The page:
Mwalusanya, J.: This was an 'inquiry' under s.15(1)(b)(iii) of the Stock Theft Ordinance Cap. 422 H made by the Serengeti District Court to determine as to whether the members of Machochwe village were sheltering cattle thieves or otherwise assisting some cattle thieves. Some 497 head of cattle had been stolen from Nyamburi village in the same District on 5/10/1985 and on following the trail the same disappeared at Machochwe village. At the end of I the day the trial magistrate held that indeed the members of Machochwe village were guilty of sheltering cattle thieves and
A so the seizure of cattle from that village to compensate the complainants from Nyamburi village was justified.
I have already pointed out my qualms in Criminal Appeal No. 107/86 over the manner the trial magistrate conducts these type of 'inquiries', and it leaves much to be desired. First of all the procedure of charging the representatives from the B offending village with the offence of cattle theft is wrong. When you conduct an inquiry you don't charge anybody. All you have to do is give enough opportunity to both sides to be heard. And what is worse is charging them under a non-existent offence. It is absurd and I say so because it is common knowledge that s. 268(1) of the Penal Code Cap. C 16 under which they were partially charged, has been repealed by Economic and Organised Crime Control Act No. 13 of 1984. It is hoped that the trial magistrate will in the future endeavour to appraise himself of the correct manner of holding 'inquiries' under the Stock Theft Ordinance. D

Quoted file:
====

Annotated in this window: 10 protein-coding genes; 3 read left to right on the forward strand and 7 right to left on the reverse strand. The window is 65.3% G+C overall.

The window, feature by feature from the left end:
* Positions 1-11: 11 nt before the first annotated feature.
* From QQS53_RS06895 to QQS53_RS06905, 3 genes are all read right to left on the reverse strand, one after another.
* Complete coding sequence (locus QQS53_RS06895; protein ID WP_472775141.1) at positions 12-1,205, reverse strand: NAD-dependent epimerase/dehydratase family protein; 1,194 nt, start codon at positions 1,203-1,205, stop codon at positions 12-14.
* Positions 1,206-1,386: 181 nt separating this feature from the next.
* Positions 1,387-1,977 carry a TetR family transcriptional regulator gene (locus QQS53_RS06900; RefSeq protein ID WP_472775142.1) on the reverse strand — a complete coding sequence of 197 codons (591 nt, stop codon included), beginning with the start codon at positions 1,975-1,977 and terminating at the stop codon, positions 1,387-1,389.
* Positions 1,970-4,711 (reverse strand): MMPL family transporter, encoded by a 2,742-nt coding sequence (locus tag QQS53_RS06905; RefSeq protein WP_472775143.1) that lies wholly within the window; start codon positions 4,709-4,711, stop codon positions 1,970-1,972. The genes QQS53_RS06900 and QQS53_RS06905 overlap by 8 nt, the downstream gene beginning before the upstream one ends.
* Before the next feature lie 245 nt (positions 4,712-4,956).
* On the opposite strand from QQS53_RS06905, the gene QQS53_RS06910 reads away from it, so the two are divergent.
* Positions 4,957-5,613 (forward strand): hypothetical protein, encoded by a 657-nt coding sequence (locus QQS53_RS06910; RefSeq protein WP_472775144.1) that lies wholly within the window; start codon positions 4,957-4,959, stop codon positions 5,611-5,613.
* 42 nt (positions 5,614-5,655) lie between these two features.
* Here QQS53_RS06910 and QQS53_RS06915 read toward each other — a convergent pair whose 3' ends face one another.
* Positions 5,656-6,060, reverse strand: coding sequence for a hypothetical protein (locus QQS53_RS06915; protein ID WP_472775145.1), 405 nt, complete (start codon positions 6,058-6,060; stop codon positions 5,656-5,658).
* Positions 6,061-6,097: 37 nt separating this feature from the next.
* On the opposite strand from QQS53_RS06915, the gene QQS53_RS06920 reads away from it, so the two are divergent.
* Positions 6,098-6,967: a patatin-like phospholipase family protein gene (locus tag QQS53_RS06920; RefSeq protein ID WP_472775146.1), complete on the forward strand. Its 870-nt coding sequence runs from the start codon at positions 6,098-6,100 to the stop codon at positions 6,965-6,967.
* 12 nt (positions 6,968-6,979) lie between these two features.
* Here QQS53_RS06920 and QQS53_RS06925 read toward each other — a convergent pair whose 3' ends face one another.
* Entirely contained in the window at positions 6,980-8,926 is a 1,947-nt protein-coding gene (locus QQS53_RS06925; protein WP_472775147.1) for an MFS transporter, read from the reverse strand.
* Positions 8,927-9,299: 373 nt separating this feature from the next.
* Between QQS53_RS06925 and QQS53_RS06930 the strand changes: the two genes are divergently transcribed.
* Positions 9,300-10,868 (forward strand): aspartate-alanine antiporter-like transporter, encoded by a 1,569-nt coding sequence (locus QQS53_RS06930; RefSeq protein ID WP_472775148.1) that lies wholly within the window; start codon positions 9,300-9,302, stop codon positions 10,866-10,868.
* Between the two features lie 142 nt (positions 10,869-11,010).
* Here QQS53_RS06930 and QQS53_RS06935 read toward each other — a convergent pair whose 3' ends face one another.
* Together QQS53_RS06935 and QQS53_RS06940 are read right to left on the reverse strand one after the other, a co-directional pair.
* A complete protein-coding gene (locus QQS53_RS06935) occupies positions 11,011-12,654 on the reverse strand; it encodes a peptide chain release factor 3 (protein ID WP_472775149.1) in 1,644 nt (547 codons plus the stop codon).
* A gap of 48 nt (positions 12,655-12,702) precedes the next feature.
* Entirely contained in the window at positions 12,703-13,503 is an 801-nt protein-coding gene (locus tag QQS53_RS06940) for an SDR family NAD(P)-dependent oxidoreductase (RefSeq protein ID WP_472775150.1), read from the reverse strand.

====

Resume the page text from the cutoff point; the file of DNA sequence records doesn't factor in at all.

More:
Now the pertinent question is as to whether in spite of all the misgivings I have just raised, the order or decision of the trial magistrate is appealable or not. It is my finding that the decision is not appealable, just as I so held in Stephen s/o Kiberenge and others v R: Crim. Appeal No. 107 of 1986 (unreported). My holding stems from s.15(6) of the Stock E Theft Ordinance Cap. 422 which provides:
'An Order of a magistrate under this section shall be final'.
That is interpreted to mean that an order of the magistrate is not appealable. F
However following the reasoning in the decision of the Court of Appeal in England in Re Ex-parte Gilmore:  1 G Q.B.574 and that of the High Court of Kenya in Re Marles' Application:  E.A 153 which I adopt, the word 'final' only means 'without appeal' but it does not mean 'without recourse to Certiorari or Mandamus'. And so the order of the trial magistrate may only be challenged in the High Court by means of prerogative orders of certiorari or mandamus. H
In the event the appeal fails and it is dismissed.
Appeal dismissed. I